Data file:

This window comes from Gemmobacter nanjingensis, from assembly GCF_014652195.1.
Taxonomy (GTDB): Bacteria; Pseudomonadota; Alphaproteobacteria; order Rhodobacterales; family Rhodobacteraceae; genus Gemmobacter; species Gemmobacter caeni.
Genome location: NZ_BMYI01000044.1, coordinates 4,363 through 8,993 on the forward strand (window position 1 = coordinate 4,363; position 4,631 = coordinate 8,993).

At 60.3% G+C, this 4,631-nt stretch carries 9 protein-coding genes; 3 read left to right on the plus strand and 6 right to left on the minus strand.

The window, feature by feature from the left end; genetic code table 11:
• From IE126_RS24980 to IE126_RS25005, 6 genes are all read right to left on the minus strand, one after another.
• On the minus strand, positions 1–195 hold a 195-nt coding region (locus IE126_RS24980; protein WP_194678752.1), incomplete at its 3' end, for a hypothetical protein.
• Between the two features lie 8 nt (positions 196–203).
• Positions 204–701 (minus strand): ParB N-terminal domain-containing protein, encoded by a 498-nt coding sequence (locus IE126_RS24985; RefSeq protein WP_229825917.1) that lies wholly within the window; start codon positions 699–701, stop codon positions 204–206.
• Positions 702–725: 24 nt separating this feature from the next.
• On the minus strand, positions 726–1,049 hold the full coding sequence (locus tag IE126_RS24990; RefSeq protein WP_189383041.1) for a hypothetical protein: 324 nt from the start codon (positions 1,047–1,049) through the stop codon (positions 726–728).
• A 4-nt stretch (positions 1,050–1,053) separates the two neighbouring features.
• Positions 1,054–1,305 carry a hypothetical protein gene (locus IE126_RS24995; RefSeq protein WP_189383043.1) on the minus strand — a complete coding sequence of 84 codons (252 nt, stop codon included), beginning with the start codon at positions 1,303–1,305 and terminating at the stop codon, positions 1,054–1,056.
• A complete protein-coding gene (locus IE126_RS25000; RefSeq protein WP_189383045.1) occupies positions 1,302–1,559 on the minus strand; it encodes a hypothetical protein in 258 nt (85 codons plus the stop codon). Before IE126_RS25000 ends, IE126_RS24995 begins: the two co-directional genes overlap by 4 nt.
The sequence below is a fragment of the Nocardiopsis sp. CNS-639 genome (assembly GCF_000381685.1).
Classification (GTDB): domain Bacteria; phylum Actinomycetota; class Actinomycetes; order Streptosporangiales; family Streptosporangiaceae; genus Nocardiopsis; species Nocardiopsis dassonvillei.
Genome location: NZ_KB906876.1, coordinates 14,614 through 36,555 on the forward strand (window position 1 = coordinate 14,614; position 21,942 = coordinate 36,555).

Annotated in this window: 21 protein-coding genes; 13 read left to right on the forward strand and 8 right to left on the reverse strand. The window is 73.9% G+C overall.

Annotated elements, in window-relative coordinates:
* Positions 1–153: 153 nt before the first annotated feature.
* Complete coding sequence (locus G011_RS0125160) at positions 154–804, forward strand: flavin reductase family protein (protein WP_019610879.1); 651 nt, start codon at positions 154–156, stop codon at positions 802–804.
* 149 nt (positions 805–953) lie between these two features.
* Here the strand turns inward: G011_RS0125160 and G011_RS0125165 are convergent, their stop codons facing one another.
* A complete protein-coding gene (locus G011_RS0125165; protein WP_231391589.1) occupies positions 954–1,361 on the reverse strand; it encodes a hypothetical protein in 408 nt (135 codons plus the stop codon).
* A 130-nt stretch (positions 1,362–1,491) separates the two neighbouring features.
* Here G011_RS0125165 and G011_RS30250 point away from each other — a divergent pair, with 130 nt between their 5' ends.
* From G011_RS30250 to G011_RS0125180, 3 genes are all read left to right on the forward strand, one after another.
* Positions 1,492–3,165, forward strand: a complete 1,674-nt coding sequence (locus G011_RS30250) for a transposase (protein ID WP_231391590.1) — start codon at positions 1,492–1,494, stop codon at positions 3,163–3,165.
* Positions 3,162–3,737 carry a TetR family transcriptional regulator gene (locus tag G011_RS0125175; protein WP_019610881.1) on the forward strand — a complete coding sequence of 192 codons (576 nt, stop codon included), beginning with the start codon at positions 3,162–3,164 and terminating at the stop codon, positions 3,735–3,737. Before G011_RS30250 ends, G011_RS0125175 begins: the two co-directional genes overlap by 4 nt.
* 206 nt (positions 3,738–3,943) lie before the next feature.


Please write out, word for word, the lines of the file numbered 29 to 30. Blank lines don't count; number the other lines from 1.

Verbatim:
* Positions 3,162–3,737 carry a TetR family transcriptional regulator gene (locus tag G011_RS0125175; protein WP_019610881.1) on the forward strand — a complete coding sequence of 192 codons (576 nt, stop codon included), beginning with the start codon at positions 3,162–3,164 and terminating at the stop codon, positions 3,735–3,737. Before G011_RS30250 ends, G011_RS0125175 begins: the two co-directional genes overlap by 4 nt.
* 206 nt (positions 3,738–3,943) lie before the next feature.